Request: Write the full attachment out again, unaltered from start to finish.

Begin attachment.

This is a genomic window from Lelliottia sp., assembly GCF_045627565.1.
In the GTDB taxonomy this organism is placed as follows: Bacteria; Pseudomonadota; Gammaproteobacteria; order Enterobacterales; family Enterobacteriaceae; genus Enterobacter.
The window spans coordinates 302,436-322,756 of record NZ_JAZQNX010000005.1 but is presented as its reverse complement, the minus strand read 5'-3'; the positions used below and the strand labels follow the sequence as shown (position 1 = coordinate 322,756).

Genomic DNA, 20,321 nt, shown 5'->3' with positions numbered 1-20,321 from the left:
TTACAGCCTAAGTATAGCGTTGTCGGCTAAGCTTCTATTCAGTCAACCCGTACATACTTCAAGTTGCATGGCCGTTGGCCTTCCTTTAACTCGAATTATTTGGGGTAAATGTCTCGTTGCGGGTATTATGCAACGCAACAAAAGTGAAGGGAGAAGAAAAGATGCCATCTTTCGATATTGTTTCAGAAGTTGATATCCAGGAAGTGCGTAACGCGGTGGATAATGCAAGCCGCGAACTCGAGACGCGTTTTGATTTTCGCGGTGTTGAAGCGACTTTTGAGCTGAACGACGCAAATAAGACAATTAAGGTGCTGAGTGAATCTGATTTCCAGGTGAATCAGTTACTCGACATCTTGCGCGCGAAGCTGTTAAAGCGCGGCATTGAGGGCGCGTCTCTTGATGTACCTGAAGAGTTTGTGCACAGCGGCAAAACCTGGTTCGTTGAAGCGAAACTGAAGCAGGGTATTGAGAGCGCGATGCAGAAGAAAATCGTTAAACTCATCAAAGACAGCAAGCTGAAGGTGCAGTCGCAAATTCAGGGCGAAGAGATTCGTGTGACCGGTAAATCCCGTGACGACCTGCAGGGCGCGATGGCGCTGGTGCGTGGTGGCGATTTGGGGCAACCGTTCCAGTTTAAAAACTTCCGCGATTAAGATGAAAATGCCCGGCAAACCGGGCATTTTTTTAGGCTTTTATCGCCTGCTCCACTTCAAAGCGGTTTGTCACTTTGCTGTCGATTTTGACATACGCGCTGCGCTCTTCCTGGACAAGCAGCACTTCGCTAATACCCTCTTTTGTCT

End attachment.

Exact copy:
This is a genomic window from Lelliottia sp., assembly GCF_045627565.1.
In the GTDB taxonomy this organism is placed as follows: Bacteria; Pseudomonadota; Gammaproteobacteria; order Enterobacterales; family Enterobacteriaceae; genus Enterobacter.
The window spans coordinates 302,436-322,756 of record NZ_JAZQNX010000005.1 but is presented as its reverse complement, the minus strand read 5'-3'; the positions used below and the strand labels follow the sequence as shown (position 1 = coordinate 322,756).

Genomic DNA, 20,321 nt, shown 5'->3' with positions numbered 1-20,321 from the left:
TTACAGCCTAAGTATAGCGTTGTCGGCTAAGCTTCTATTCAGTCAACCCGTACATACTTCAAGTTGCATGGCCGTTGGCCTTCCTTTAACTCGAATTATTTGGGGTAAATGTCTCGTTGCGGGTATTATGCAACGCAACAAAAGTGAAGGGAGAAGAAAAGATGCCATCTTTCGATATTGTTTCAGAAGTTGATATCCAGGAAGTGCGTAACGCGGTGGATAATGCAAGCCGCGAACTCGAGACGCGTTTTGATTTTCGCGGTGTTGAAGCGACTTTTGAGCTGAACGACGCAAATAAGACAATTAAGGTGCTGAGTGAATCTGATTTCCAGGTGAATCAGTTACTCGACATCTTGCGCGCGAAGCTGTTAAAGCGCGGCATTGAGGGCGCGTCTCTTGATGTACCTGAAGAGTTTGTGCACAGCGGCAAAACCTGGTTCGTTGAAGCGAAACTGAAGCAGGGTATTGAGAGCGCGATGCAGAAGAAAATCGTTAAACTCATCAAAGACAGCAAGCTGAAGGTGCAGTCGCAAATTCAGGGCGAAGAGATTCGTGTGACCGGTAAATCCCGTGACGACCTGCAGGGCGCGATGGCGCTGGTGCGTGGTGGCGATTTGGGGCAACCGTTCCAGTTTAAAAACTTCCGCGATTAAGATGAAAATGCCCGGCAAACCGGGCATTTTTTTAGGCTTTTATCGCCTGCTCCACTTCAAAGCGGTTTGTCACTTTGCTGTCGATTTTGACATACGCGCTGCGCTCTTCCTGGACAAGCAGCACTTCGCTAATACCCTCTTTTGTCT